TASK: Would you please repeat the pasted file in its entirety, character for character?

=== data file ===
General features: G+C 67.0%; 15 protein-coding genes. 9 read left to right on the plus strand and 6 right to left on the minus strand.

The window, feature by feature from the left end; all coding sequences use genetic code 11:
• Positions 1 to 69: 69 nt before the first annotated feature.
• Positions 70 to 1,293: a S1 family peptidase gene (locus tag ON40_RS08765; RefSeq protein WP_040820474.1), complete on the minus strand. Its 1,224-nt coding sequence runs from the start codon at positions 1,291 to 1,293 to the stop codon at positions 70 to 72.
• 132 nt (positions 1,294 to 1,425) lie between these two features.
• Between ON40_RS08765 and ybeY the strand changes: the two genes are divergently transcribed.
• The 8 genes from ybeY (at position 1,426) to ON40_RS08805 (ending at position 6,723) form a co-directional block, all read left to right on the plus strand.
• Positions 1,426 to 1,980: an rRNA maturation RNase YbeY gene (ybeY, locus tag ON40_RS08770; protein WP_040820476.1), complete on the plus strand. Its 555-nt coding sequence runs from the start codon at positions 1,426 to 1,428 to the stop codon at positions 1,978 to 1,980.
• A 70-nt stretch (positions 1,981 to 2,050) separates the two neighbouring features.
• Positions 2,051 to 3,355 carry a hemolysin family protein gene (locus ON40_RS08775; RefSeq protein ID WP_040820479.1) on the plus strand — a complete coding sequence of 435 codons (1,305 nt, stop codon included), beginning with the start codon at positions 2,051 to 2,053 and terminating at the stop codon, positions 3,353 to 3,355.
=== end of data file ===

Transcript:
General features: G+C 67.0%; 15 protein-coding genes. 9 read left to right on the plus strand and 6 right to left on the minus strand.

The window, feature by feature from the left end; all coding sequences use genetic code 11:
• Positions 1 to 69: 69 nt before the first annotated feature.
• Positions 70 to 1,293: a S1 family peptidase gene (locus tag ON40_RS08765; RefSeq protein WP_040820474.1), complete on the minus strand. Its 1,224-nt coding sequence runs from the start codon at positions 1,291 to 1,293 to the stop codon at positions 70 to 72.
• 132 nt (positions 1,294 to 1,425) lie between these two features.
• Between ON40_RS08765 and ybeY the strand changes: the two genes are divergently transcribed.
• The 8 genes from ybeY (at position 1,426) to ON40_RS08805 (ending at position 6,723) form a co-directional block, all read left to right on the plus strand.
• Positions 1,426 to 1,980: an rRNA maturation RNase YbeY gene (ybeY, locus tag ON40_RS08770; protein WP_040820476.1), complete on the plus strand. Its 555-nt coding sequence runs from the start codon at positions 1,426 to 1,428 to the stop codon at positions 1,978 to 1,980.
• A 70-nt stretch (positions 1,981 to 2,050) separates the two neighbouring features.
• Positions 2,051 to 3,355 carry a hemolysin family protein gene (locus ON40_RS08775; RefSeq protein ID WP_040820479.1) on the plus strand — a complete coding sequence of 435 codons (1,305 nt, stop codon included), beginning with the start codon at positions 2,051 to 2,053 and terminating at the stop codon, positions 3,353 to 3,355.